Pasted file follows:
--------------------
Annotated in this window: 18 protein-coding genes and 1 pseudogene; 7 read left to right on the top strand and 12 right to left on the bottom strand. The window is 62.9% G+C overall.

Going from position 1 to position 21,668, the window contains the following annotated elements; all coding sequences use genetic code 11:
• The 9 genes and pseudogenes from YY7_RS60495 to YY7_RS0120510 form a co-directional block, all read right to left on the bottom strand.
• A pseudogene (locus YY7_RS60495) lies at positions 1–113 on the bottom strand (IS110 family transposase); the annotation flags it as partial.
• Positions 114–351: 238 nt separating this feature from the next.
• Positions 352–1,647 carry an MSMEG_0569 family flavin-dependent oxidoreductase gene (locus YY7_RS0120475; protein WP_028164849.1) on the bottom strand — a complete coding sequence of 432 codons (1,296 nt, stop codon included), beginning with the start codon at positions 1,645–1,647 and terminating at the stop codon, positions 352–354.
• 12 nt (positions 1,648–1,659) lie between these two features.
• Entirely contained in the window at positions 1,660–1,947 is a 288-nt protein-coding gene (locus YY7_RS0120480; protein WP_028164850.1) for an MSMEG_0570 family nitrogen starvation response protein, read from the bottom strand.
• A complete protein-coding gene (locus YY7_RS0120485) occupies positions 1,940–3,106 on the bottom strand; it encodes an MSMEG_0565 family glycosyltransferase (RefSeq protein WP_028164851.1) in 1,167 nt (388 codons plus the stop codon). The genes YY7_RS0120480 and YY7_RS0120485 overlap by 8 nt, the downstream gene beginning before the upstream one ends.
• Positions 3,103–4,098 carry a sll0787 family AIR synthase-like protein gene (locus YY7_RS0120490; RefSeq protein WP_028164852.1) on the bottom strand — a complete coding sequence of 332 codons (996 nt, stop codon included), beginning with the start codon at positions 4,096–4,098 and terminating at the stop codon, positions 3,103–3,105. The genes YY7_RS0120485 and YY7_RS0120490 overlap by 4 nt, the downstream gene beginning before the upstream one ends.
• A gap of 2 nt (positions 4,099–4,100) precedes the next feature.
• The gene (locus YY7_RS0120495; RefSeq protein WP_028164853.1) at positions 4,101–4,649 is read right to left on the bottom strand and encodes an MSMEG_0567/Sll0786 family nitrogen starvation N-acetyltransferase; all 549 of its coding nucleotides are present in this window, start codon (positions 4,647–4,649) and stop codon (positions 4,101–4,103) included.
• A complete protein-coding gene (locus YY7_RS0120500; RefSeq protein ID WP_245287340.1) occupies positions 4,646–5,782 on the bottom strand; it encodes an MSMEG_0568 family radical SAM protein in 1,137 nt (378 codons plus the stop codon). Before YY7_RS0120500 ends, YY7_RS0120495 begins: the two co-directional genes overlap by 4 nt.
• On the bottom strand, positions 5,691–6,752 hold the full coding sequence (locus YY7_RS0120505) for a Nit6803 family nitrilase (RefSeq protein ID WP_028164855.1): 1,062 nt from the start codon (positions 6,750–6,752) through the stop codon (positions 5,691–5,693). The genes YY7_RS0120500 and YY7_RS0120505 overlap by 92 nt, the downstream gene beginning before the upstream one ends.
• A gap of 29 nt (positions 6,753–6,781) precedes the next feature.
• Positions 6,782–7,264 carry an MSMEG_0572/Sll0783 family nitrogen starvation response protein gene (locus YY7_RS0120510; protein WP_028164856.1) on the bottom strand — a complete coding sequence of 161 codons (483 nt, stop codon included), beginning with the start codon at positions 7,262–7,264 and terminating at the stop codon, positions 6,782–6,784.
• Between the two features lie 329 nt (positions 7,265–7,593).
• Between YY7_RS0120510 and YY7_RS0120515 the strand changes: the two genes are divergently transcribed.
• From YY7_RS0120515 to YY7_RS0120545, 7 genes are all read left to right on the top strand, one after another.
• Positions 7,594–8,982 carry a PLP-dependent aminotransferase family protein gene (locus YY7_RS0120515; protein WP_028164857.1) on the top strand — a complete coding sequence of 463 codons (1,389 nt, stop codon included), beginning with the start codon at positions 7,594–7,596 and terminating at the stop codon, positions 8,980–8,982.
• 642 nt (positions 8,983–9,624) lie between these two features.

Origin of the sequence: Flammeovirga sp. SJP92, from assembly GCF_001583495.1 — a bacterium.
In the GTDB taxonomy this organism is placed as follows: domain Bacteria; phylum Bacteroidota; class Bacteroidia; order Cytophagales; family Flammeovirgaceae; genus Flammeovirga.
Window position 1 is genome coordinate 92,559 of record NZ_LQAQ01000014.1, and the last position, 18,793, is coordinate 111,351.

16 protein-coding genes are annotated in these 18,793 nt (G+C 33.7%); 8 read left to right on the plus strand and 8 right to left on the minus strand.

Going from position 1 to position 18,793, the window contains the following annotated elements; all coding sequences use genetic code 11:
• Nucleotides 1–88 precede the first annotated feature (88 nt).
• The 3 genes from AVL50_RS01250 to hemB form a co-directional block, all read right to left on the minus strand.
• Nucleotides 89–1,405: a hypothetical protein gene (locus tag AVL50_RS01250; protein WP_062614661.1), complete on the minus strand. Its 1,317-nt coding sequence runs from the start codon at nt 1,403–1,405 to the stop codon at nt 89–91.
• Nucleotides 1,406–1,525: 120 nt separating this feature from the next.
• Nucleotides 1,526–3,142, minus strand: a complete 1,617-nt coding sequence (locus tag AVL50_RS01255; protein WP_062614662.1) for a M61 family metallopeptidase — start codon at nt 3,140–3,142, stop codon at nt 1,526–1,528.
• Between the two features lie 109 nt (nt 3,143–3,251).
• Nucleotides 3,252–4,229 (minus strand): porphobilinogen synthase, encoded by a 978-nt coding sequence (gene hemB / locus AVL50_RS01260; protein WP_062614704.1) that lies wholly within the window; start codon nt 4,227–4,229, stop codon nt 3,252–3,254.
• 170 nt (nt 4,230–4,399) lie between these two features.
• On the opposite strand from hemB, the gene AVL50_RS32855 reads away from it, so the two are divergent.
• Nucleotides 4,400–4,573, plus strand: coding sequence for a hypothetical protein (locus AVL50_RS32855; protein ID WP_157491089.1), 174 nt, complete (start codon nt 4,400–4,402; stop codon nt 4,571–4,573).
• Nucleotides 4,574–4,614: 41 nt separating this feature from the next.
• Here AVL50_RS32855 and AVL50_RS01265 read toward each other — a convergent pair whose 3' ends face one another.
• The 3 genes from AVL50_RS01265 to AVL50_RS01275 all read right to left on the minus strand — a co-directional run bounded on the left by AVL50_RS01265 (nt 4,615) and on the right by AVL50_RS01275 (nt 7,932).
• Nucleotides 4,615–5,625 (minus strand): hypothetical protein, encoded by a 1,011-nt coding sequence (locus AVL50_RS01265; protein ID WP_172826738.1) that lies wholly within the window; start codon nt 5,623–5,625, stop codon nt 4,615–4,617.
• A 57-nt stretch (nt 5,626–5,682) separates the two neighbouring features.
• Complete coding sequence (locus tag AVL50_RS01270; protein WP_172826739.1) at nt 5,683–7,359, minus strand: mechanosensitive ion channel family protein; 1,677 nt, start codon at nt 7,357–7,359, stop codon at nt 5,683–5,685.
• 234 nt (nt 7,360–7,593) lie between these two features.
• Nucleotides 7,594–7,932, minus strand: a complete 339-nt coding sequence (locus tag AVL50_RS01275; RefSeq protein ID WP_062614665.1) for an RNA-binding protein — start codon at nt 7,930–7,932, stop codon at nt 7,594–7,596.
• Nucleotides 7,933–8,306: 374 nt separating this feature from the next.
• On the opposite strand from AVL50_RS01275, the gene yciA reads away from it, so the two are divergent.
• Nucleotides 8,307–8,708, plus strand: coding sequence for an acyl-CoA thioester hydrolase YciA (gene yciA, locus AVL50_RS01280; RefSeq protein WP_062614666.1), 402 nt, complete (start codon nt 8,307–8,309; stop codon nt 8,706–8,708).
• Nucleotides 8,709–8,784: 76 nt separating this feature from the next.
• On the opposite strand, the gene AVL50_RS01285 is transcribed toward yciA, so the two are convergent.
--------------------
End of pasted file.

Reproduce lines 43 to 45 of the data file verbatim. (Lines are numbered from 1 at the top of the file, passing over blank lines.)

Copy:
• 234 nt (nt 7,360–7,593) lie between these two features.
• Nucleotides 7,594–7,932, minus strand: a complete 339-nt coding sequence (locus tag AVL50_RS01275; RefSeq protein ID WP_062614665.1) for an RNA-binding protein — start codon at nt 7,930–7,932, stop codon at nt 7,594–7,596.
• Nucleotides 7,933–8,306: 374 nt separating this feature from the next.